Parents are being urged to warn their children about venturing onto city ponds or area lakes. What looks solid and safe often isn’t, especially this time of year.
Anglers, too, are being warned to be patient and stay off of the ice.
Here is a guide about ice thickness from the Department of Natural Resources:
2 inches of ice or less: Stay off!
4 inches of ice: OK for fishing or other activities on foot.
5 inches of ice: OK for snowmobile or ATV.
8 to 12 inches of ice: OK for car or small pickup.
12 to 15 inches of ice: OK for medium truck.
The DNR wants everyone to know those guidelines don’t take into account the variables of ice thickness on particular lakes. Depending on conditions in the lake, thickness can vary from 12 inches all the way to one inch. Some of those conditions include underground springs putting water into lakes, currents of the water and rough-fish activity, especially at places where water runs into or out of a lake.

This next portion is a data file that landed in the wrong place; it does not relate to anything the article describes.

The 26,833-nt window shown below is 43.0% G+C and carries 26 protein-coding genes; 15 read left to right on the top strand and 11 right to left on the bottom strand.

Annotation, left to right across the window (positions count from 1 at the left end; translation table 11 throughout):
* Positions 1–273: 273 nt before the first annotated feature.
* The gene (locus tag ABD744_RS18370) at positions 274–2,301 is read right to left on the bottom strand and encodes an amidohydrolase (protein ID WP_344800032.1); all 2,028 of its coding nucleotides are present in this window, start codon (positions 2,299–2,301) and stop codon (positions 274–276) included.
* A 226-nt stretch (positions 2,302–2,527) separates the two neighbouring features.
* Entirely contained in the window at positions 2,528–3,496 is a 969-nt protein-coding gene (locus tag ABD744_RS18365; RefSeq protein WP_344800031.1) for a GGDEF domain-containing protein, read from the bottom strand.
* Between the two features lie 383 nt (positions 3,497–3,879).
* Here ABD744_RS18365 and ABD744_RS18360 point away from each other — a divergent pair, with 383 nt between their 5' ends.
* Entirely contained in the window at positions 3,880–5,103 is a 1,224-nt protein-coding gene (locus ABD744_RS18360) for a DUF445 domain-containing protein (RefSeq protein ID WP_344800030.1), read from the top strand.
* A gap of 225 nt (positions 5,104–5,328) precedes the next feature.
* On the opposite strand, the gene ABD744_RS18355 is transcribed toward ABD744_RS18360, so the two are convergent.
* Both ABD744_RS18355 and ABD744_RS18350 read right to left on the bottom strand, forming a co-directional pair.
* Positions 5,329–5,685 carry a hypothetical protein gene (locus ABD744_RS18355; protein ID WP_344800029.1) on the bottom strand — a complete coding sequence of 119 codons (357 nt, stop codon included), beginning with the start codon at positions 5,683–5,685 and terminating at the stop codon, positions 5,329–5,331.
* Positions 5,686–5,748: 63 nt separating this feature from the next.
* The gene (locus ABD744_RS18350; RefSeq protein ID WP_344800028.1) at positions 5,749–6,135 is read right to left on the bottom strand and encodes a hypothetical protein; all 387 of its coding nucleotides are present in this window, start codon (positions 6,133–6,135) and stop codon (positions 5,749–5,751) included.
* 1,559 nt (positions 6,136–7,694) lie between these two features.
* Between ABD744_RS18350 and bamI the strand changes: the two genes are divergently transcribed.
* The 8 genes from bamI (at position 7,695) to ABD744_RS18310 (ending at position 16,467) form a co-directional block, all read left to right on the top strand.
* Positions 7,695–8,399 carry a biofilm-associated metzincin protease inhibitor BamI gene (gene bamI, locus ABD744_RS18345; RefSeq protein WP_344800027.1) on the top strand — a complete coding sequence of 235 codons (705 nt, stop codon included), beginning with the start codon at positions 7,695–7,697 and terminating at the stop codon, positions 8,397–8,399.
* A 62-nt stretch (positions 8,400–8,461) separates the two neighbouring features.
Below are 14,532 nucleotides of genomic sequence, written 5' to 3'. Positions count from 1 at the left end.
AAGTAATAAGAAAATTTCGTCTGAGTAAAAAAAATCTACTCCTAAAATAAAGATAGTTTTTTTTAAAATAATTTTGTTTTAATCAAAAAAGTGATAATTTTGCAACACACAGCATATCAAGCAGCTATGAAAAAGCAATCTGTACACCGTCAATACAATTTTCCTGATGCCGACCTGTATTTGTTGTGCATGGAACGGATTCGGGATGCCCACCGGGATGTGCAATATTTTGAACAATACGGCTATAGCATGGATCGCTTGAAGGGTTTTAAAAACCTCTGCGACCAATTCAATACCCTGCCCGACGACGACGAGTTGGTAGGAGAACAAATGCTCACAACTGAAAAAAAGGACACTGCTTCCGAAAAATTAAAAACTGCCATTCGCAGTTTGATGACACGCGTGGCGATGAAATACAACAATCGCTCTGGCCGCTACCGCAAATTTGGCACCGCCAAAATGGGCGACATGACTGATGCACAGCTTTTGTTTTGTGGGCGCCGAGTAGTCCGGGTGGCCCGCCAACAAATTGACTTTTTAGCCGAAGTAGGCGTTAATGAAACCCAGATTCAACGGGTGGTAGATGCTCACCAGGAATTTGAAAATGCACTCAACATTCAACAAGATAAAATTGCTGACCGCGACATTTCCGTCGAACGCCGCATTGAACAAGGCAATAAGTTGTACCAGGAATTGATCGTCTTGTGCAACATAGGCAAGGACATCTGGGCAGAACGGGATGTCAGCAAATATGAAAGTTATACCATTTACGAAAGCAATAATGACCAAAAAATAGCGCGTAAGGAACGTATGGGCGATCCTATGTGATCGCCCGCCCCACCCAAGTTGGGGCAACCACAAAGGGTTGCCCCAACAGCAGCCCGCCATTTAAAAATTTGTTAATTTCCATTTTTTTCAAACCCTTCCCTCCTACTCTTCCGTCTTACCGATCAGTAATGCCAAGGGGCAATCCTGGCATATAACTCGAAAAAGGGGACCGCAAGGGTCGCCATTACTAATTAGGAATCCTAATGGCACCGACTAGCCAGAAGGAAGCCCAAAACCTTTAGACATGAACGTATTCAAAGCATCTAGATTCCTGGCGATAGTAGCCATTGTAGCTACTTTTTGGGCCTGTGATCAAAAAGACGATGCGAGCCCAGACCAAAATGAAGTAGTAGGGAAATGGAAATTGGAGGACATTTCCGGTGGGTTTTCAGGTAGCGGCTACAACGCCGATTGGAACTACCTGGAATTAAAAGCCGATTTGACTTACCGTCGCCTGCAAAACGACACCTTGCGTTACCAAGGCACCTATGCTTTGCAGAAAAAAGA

Another variable of ice thickness and strength is whether the ice is “white snow ice” or “clear-water ice.” The latter is twice as strong as snow ice. When venturing onto snow ice, the guidelines in the chart above should be doubled in the mind of any ice-goer.
Vehicles on ice should not be parked close together, and they should be moved every hour or so to prevent them causing the ice to sag.
It’s recommended ice-goers test the thickness of ice at least every 150 feet. Ice thickness can be tested using a tape measure after a hole is made by an ice auger, ice chisel or cordless drill.